Continue reading

The Diffusion of Innovation, The Chasm, and the Tesla Model 3

Well, now that explains it...

Well, now that explains it…

Hmmm, it seems that I don’t have time to write long posts. So, I’ll just write some short ones instead. Short post number one– the diffusion of innovation theory really helps make sense of our transition to electric vehicles. As I’ve long held, EVs are clearly better vehicles. They’re mechanically more simple, smoother, quieter, quicker, more reliable, they require less maintenance, they’re cheaper to operate, AND they can be powered with renewable power, AND the entire fuel distribution network (the electric grid, in this case) is dramatically more efficient, AND the vehicles themselves are more efficient (regenerative braking, no wasted heat…). EVs will also help solve the indeterminacy problems of renewable generation, and the list goes on. Eventually we will all drive EVs, and gas-powered cars with tailpipes spewing filth will be seen as archaic.

Because I have long seen this, I would be listed as a “visionary” in the diffusion of innovation model, and because I have acted on these ideas and bought two EVs, I am also an “early adopter”.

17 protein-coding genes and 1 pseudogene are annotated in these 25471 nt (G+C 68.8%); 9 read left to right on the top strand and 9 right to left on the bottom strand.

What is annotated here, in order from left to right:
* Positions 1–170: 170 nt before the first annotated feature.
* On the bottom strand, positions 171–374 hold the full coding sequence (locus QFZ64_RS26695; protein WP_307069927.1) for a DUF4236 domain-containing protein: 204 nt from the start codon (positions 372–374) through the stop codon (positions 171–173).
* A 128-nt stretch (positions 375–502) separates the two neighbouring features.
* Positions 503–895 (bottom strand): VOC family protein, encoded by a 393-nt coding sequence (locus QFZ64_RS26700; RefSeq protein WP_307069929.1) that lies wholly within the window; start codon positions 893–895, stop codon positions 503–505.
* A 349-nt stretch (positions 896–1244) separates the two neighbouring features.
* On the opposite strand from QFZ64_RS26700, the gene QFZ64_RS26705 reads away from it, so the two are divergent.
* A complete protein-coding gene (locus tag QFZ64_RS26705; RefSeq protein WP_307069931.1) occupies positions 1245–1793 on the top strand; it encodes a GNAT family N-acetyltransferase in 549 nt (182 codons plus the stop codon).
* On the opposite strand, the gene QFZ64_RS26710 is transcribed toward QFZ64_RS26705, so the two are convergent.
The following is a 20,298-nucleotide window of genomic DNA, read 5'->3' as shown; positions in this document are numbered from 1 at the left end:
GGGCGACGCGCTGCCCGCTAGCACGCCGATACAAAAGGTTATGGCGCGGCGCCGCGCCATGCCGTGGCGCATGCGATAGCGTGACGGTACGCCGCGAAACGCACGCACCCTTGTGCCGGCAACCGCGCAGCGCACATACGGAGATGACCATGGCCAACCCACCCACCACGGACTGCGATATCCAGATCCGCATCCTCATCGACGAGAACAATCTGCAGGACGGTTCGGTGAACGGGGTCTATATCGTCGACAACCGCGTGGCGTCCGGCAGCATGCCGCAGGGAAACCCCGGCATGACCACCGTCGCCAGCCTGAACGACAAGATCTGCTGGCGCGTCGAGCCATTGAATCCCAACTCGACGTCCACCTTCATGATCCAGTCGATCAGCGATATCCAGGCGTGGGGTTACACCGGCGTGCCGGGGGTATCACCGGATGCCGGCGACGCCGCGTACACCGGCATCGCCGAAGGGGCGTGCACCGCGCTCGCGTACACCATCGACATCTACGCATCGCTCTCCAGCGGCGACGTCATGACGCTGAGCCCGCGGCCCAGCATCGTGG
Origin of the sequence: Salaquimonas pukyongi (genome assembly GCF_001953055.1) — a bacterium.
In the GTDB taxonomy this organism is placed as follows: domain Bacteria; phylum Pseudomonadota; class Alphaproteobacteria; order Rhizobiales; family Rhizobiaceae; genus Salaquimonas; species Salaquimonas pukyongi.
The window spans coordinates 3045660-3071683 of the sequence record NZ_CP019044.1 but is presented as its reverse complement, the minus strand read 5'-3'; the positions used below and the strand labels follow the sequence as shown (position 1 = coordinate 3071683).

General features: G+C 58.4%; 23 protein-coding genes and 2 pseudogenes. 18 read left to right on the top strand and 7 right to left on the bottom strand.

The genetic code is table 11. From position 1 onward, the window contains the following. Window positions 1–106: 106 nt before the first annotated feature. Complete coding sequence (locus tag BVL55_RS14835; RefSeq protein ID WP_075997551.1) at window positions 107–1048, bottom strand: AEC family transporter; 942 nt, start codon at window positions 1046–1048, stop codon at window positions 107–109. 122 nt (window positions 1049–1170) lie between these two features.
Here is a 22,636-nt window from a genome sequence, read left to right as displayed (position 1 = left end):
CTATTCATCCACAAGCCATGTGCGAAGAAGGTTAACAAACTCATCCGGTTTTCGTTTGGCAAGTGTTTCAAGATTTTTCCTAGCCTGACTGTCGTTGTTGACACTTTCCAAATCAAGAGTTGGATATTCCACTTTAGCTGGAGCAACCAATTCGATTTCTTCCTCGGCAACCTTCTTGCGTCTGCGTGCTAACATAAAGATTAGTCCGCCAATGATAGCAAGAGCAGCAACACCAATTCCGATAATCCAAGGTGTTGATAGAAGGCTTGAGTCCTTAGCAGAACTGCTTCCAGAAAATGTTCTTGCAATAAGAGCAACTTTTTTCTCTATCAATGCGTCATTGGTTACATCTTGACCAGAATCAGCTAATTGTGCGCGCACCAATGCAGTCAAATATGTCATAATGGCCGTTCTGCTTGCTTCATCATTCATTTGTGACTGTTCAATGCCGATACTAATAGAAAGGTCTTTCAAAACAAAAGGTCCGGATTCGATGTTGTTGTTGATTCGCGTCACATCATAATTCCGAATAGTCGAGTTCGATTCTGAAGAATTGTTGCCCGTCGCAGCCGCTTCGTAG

A pattern that many have noticed, however, as they study technology, is that diffusion often gets stuck between the early adopters and more widespread use. They call this barrier “The Chasm”.  Early adopters typically adopt the innovation for reasons other than purely economic ones—in my case, I bought EV’s to lower my carbon footprint, and to try to do my part in getting humankind to operate in a more sustainable fashion. But the next phase of adoption, the early majority, consists of people who adopt the technology largely for economic reasons; they are pragmatists. “The chasm”, this barrier to adoption between the early adopter and the early majority, is something of a chicken and egg problem— in the case of EV’s, the lack of market share prevents the economies of scale from bringing down costs, and the higher costs prevent the market from expanding.

But, I’m pretty sure that right now, today, we are witnessing the electric vehicle crossing this adoption chasm after being a bit stuck for several years. And the reason? Tesla, and particularly the Model 3. The Model S (S, not 3!) has been groundbreaking in many, many ways, but it is still a $90,000 vehicle that most people can’t afford. The Model 3, however, promises to be a true game-changer.

Jumping-the-chasm impetus number one--- the Tesla Model 3.

Jumping-the-chasm impetus number one— the Tesla Model 3.

With a sticker price of below $40,000, and a range of over 200 miles, the Model 3 is likely to propel electric cars solidly into the mainstream (and 400,000 people have already paid deposits to ensure their place in the queue to get one). From there, all those natural advantages that EVs have will propel ever-further adoption—the chasm will have been crossed.

In addition, the announcement of the Model 3 prompted Chevrolet to do something akin to a magic hat trick Continue reading

Smart Kids’ Burden

The world is on their shoulders...

The world is on their shoulders…